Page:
If you don’t have enough in savings, you might be tempted to fill the entire gap with student loans. But this could put you at risk for borrowing more than you’re able to repay down the line. Another rule of thumb: Treat your expected post-graduation starting salary as your borrowing cap. So, if you think you’ll make $50,000 in your first year after graduation, then aim not to borrow more than that in total. If you’re planning to go into finance or medicine and expecting a much larger starting salary, then you might feel more comfortable borrowing a higher amount. That’s because you’ll have a solid income to help you repay your debts within a standard 10-year repayment plan once you’re working.
Staring down the barrel of not enough savings? Apply for as many scholarships as you can — the more income you can bring into the picture now, the less you’ll need to take out as a loan later. Search for scholarships with this free tool.
Our loan calculator can help you estimate your monthly payment based on the loan amount, interest rate, loan fees and loan repayment term you input.
2. Fill Out the FAFSA to Apply for a Federal Student Loan
First, you need to learn how to apply for federal student loans. Start by filing the Free Application for Federal Student Aid (FAFSA), which the federal government uses to determine your eligibility for need-based federal aid.
You can file the FAFSA as early as October 1 of the year before you enter college. Note that the 2024-2025 FAFSA is delayed and won’t be available until December. Some financial aid is awarded on a first-come, first-served basis, so it’s important to file as soon as possible. You can access the FAFSA online at studentaid.gov. Remember to fill out and submit the FAFSA as soon as possible to maximize your chances of getting the most aid.
Even if you don’t think you’ll qualify for need-based aid, it’s probably worth filling out the FAFSA because federal aid doesn’t have an income cut-off; it factors in things like family size and what year you’re in at school. FAFSA is also the key to federal work-study funds and some scholarships or grants offered directly from your school.
Note that you’ll need to file a FAFSA for every year you attend college. That said, once a year is enough — you don’t have to apply every semester.
3. Understand Your Student Loan Repayment Terms
Before you apply for a student loan, you should completely understand the requirements, how the student loan process works and what it really means to be in debt.
Most students borrow money for college from the government or from a private lender. In either case, the borrower typically has to sign some form of loan agreement that acknowledges the loan repayment terms.
With federal student loans, this agreement is called a Master Promissory Note. This confirms that you legally agree to pay back the loan, along with any interest and fees, no matter what.
Borrowers who don’t repay their student loans may face harsh consequences, such as wage garnishment, suspension of professional licenses and a lower credit score. However, federal borrowers may be eligible for flexible payment plans or forbearance during times of unemployment.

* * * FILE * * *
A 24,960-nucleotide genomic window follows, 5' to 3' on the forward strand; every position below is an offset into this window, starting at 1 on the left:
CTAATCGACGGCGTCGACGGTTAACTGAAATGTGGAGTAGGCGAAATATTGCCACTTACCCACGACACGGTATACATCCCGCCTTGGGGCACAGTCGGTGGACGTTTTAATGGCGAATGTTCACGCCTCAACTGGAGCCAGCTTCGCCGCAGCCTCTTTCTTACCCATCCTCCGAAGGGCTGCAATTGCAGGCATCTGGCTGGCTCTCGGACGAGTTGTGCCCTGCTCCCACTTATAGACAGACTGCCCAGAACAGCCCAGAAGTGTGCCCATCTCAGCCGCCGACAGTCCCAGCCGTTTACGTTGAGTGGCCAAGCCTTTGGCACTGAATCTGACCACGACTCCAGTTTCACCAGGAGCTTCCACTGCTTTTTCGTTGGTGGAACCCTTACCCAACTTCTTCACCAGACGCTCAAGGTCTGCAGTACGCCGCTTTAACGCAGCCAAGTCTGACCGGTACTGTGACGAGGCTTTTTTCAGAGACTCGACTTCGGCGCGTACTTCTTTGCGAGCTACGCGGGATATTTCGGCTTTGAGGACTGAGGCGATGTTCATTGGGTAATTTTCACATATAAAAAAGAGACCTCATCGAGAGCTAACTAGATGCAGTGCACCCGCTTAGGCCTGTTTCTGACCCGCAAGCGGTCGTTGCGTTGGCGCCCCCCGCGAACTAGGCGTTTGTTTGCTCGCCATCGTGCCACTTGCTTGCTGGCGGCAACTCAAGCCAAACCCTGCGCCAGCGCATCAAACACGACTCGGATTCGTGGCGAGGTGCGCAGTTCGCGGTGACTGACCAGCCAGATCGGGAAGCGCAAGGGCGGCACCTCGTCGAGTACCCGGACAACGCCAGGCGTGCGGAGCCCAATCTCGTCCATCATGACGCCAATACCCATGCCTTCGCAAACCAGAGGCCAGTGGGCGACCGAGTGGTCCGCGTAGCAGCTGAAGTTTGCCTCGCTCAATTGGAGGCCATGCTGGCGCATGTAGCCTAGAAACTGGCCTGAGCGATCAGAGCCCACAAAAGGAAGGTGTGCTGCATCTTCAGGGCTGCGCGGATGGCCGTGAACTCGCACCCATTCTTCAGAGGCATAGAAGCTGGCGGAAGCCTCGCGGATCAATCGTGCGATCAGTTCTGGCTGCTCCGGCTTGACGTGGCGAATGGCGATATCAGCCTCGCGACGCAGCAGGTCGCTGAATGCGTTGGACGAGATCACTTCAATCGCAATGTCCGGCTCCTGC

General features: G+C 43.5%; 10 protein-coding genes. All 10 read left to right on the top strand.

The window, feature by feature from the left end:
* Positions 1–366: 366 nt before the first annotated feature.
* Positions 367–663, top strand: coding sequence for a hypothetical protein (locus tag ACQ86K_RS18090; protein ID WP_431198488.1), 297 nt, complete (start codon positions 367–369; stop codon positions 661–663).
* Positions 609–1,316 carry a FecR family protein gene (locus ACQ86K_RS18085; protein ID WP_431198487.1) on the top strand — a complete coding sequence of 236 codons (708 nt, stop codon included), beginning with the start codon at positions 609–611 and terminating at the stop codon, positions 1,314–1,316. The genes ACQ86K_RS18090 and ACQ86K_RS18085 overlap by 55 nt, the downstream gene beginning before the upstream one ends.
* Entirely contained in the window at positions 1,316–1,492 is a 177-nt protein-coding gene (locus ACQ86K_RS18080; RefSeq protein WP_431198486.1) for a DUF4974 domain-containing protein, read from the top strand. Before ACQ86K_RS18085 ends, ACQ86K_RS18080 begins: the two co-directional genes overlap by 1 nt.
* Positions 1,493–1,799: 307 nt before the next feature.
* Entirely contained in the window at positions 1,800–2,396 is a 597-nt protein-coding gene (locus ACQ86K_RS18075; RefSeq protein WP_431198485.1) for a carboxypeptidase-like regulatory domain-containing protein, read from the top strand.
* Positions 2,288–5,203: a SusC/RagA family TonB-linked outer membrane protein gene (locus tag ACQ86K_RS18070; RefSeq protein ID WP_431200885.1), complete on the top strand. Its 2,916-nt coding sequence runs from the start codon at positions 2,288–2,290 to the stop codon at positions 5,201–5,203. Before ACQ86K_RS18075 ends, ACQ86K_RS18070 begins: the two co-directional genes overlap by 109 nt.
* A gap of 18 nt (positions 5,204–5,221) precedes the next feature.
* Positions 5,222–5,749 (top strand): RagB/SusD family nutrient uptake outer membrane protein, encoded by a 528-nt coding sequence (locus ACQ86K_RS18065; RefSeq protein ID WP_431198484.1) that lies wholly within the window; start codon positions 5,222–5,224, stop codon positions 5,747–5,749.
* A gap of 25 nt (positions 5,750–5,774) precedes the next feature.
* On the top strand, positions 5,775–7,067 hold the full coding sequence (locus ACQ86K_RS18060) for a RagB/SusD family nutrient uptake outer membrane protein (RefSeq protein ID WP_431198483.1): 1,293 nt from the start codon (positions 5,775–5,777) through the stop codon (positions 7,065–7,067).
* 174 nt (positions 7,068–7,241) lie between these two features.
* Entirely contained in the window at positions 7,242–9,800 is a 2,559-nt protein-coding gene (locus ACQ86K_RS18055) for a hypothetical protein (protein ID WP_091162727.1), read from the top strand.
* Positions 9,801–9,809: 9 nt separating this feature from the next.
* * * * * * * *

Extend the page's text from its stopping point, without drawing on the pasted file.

Private student loans are a different story. If you can’t make your private student loan payments, you may not have the option to postpone or lower payments through deferment or forbearance. You won’t have the option for forgiveness, either, through programs like Public Service Loan Forgiveness.
- How Student Loan Interest Works
- What is Capitalized Interest?
- Fixed vs. Variable Interest Rate Student Loans
4. Compare Federal Student Loan Offers
Once you complete and submit the FAFSA, you’ll wait for financial aid award letters from the colleges you applied to. The letters will include a list of the federal financial aid you are eligible for. For example, your award may include the following types of need-based aid:
- Federal Direct Stafford Loan
- Federal PLUS Loan (education loans for graduate students and parents)
- Perkins Loan
- Parent PLUS Loan
- Grad PLUS Loan
- Work-Study Programs
- What Credit Score Do I Need for Federal Student Loans?
- Reasons You Could Get Denied for a Federal Student Loan
5. Apply for Private Student Loans
If federal student loans aren’t sufficient to cover your costs for your education, private student loans are your next step. You can apply for private student loans and private parent loans through private lenders like banks, credit unions, or online lenders, which are outside of the government.
It’s important to research your options to make sure you’re getting the lowest interest rate. You’ll also want to compare things like eligibility requirements, fees and other features.
Private lenders are looking for creditworthy borrowers. This means the lender will review your income, credit history, debt-to-income ratio, and length of employment. Most students—including 90% of undergraduates and two-thirds of graduate students—will need a cosigner to qualify.
Before applying for private student loans, you should consider the risks. These loans don’t offer the same protections as federal loans. The government won’t pay for your interest while you’re still in school, unlike federal Direct Subsidized Loans. And once you graduate from school, you won’t have access to federal income-driven repayment plans.
If you can’t make your student loan payments, you may not have the option to postpone or lower your required payments through deferment or forbearance. Your private student loans won’t have an option for student loan forgiveness, either. This includes Public Service Loan Forgiveness, a program only available for federal loans. Federal loans also offer more generous deferment options in times of unemployment or economic hardship.
Private loans may require a cosigner if you have a limited credit history (which most students do). Your cosigner should be an adult you know and trust, such as a close friend or family member. By agreeing to cosign your private loan, this person will become equally responsible for paying back the debt. That means if you miss payments or go into default, it will affect their credit, too.
Items to Have on Hand When You Apply for Student Loans
Some documentation that you might need — depending on the type of loan you apply for — could include:
- Valid driver’s license or other ID
- Social Security number
- Income and credit history for you or your cosigner
- Recent tax documents for you or your cosigner
- Bank account and asset information for you or your cosigner
- Payment obligations like other loans (mortgage, credit card, car loan, etc.) for you or your cosigner
It’s important to understand how student loans work before you apply, so that you don’t end up with too much debt. Student loans are a big responsibility, but if you borrow smart, they can help set you up for future success. Before starting the process, jot down the key deadlines.
If you begin early enough, you can avoid scrambling to finish everything on time. The most important deadlines are for filing the FAFSA. If you miss them, you won’t be eligible for federal student aid, including federal student loans, for a year.
At the end of the day, you’ll own these choices and face the consequences when you repay your loans down the road — and you’ll also own the joys and the benefits of higher education.